- New Haven issues a Public Health Alert after over 90 people overdose
- Quinnipiac men’s basketball finalizes 2018-19 schedule
- Quinnipiac men’s basketball unveils non-conference slate
- Quinnipiac women’s basketball announces non-conference schedule
- New QCards show more face and less branding for easier identification
- President Judy Olian to ‘shape Quinnipiac’s bright future’ with students
- Quinnipiac men’s ice hockey releases 2018-19 schedule
- Sleeping Giant State Park closed indefinitely after tornado damage
- Quinnipiac partners with People’s United Bank
- Quinnipiac baseball secures 2-1 series win against Niagara
Letter to the Editor: Despite loss, men’s hockey impressive on and off the ice
Quinnipiac University’s men’s hockey team showed more than their athletic abilities during the ECAC tournament. They showed appreciation and respect for the University, their coaches, their fans and their opponents. Their actions before and after the games were in the highest traditions of sportsmanship. Seeing them hug each other after losing in the championship game, and then going on to congratulate Clarkson – with sincerity – was a special sight for those who know that “class” is an obvious quality among the Bobcats.
Head coach Rand Pecknold has taught his team a lot more than hockey. Watching him talk to his players individually on the ice after the game showed the warm side of the man who has taken the men’s hockey program to national prominence.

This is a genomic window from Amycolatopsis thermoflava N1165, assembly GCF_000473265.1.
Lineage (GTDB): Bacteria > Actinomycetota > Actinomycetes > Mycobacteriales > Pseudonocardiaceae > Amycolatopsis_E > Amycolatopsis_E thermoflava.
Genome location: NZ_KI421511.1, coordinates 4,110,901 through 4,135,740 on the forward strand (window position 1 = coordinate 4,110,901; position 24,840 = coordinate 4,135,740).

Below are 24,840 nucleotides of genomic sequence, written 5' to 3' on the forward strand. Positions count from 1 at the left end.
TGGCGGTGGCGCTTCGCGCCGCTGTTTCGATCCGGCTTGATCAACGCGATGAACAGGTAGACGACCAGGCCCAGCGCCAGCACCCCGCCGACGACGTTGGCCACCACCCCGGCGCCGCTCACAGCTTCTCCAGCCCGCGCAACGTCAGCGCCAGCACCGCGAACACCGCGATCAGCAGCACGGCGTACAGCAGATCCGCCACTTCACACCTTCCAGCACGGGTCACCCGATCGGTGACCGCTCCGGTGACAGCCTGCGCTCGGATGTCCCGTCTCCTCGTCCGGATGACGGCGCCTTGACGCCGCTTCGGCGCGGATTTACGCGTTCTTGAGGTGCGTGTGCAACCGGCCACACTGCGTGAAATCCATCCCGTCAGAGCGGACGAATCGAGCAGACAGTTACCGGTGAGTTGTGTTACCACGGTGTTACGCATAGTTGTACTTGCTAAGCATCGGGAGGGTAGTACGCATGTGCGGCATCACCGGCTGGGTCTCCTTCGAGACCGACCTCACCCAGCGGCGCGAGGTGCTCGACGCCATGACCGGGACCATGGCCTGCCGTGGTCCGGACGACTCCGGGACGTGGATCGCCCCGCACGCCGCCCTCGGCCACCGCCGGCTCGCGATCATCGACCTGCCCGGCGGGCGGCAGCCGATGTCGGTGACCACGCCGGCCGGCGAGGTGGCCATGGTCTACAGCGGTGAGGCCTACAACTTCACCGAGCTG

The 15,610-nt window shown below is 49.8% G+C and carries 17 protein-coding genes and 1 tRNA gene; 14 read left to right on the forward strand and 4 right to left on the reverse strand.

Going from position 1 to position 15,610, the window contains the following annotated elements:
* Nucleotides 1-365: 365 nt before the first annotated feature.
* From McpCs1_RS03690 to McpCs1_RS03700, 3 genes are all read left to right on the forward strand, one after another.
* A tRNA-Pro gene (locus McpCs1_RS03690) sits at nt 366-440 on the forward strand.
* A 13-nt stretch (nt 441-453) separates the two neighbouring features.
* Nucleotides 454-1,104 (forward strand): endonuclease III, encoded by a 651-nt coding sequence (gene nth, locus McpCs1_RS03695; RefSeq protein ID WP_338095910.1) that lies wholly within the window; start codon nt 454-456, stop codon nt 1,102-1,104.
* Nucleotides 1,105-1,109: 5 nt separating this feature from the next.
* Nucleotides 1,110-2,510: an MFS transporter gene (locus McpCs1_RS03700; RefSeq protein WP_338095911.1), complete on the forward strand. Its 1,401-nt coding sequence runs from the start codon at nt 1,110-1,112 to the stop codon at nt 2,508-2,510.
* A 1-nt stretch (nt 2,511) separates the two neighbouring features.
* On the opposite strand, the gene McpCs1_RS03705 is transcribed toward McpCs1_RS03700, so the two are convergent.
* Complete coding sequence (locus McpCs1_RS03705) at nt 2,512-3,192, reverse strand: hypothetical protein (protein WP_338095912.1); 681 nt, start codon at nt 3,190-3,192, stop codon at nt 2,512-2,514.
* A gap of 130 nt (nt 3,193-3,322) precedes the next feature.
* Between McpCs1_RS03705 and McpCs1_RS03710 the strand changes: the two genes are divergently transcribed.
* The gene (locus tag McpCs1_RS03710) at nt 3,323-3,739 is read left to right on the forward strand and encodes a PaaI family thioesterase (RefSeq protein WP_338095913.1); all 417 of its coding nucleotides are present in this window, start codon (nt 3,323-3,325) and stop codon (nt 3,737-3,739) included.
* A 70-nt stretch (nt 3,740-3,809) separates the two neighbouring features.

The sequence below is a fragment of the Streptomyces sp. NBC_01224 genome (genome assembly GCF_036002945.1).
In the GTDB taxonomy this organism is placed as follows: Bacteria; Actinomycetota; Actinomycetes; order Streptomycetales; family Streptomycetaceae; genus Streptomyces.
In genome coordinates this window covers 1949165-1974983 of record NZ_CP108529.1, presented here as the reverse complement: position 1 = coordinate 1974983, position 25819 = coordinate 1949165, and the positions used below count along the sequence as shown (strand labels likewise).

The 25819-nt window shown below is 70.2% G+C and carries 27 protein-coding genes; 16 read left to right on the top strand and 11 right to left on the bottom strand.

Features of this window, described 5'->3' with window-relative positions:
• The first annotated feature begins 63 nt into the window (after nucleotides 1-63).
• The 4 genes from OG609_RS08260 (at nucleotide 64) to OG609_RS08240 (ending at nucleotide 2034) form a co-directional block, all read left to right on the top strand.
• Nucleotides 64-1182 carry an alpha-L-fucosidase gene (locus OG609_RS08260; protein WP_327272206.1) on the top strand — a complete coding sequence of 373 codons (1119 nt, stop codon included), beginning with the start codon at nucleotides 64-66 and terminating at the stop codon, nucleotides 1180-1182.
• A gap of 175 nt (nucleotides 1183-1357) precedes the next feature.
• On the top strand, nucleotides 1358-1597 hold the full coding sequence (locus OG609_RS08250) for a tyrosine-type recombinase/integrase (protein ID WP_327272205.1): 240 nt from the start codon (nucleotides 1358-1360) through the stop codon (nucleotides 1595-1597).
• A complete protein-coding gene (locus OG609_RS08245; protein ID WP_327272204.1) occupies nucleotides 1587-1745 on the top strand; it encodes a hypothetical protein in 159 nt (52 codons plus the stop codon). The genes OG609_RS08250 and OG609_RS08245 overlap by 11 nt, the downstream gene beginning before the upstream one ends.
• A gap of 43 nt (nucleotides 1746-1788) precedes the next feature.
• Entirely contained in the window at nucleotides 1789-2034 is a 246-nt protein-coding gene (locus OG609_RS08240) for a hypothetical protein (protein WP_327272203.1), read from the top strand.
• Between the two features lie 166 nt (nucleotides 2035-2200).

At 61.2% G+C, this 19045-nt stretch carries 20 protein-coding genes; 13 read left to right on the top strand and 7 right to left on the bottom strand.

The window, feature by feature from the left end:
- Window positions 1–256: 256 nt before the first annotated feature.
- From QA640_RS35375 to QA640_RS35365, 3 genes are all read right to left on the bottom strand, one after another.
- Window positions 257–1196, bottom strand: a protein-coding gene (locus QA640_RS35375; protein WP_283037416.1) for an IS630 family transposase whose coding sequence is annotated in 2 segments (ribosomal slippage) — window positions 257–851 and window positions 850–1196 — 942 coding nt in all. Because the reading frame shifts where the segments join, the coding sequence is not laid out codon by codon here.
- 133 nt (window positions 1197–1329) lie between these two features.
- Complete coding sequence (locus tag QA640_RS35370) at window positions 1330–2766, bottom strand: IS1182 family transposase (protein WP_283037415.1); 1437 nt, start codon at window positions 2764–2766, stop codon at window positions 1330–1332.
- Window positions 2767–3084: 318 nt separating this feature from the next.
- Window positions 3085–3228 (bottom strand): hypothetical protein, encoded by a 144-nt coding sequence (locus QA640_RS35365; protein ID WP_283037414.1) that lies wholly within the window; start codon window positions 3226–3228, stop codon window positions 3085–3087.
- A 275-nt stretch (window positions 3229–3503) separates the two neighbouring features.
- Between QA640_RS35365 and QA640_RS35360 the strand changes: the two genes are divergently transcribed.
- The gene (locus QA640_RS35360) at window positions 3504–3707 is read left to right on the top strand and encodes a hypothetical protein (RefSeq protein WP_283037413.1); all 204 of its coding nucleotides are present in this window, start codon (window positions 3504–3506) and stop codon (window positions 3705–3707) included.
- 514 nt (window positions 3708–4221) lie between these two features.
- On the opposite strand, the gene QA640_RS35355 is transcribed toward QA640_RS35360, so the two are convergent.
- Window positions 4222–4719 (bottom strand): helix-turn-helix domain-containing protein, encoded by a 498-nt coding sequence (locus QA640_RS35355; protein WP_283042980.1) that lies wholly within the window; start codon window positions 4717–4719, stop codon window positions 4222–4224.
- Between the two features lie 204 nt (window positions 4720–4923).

On a personal note, through the season at Northford Ice Pavilion and the TD Banknorth Sports Center, as well as at Albany’s Times Union Center, I watched the players and others associated with the team treat my rink-rat grandchildren so royally. Four of them – ages 2, 4, 8 and 10 – were on hand for the Friday and Saturday practices and games, collecting numerous pucks from the players and others who work with the team. The kids, in their Quinnipiac attire, exchanged “high fives” as the players went on and off the ice. After the championship game, team captain Reid Cashman, as he left the ice, gave his stick to one of my grandsons. You can imagine what that meant to my grandkids and to the rest of our family.
Next season can’t come soon enough!
School of Communications
Adjunct Associate Professor